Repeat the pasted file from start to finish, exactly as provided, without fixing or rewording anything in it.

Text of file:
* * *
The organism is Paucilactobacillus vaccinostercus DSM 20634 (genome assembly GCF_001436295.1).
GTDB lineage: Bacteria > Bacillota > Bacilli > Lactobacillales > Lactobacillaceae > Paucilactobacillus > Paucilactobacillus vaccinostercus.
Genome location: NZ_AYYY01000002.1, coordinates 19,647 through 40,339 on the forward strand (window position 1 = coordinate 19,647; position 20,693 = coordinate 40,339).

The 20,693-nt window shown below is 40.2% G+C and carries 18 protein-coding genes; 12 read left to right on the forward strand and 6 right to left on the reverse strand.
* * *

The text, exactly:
The organism is Paucilactobacillus vaccinostercus DSM 20634 (genome assembly GCF_001436295.1).
GTDB lineage: Bacteria > Bacillota > Bacilli > Lactobacillales > Lactobacillaceae > Paucilactobacillus > Paucilactobacillus vaccinostercus.
Genome location: NZ_AYYY01000002.1, coordinates 19,647 through 40,339 on the forward strand (window position 1 = coordinate 19,647; position 20,693 = coordinate 40,339).

The 20,693-nt window shown below is 40.2% G+C and carries 18 protein-coding genes; 12 read left to right on the forward strand and 6 right to left on the reverse strand.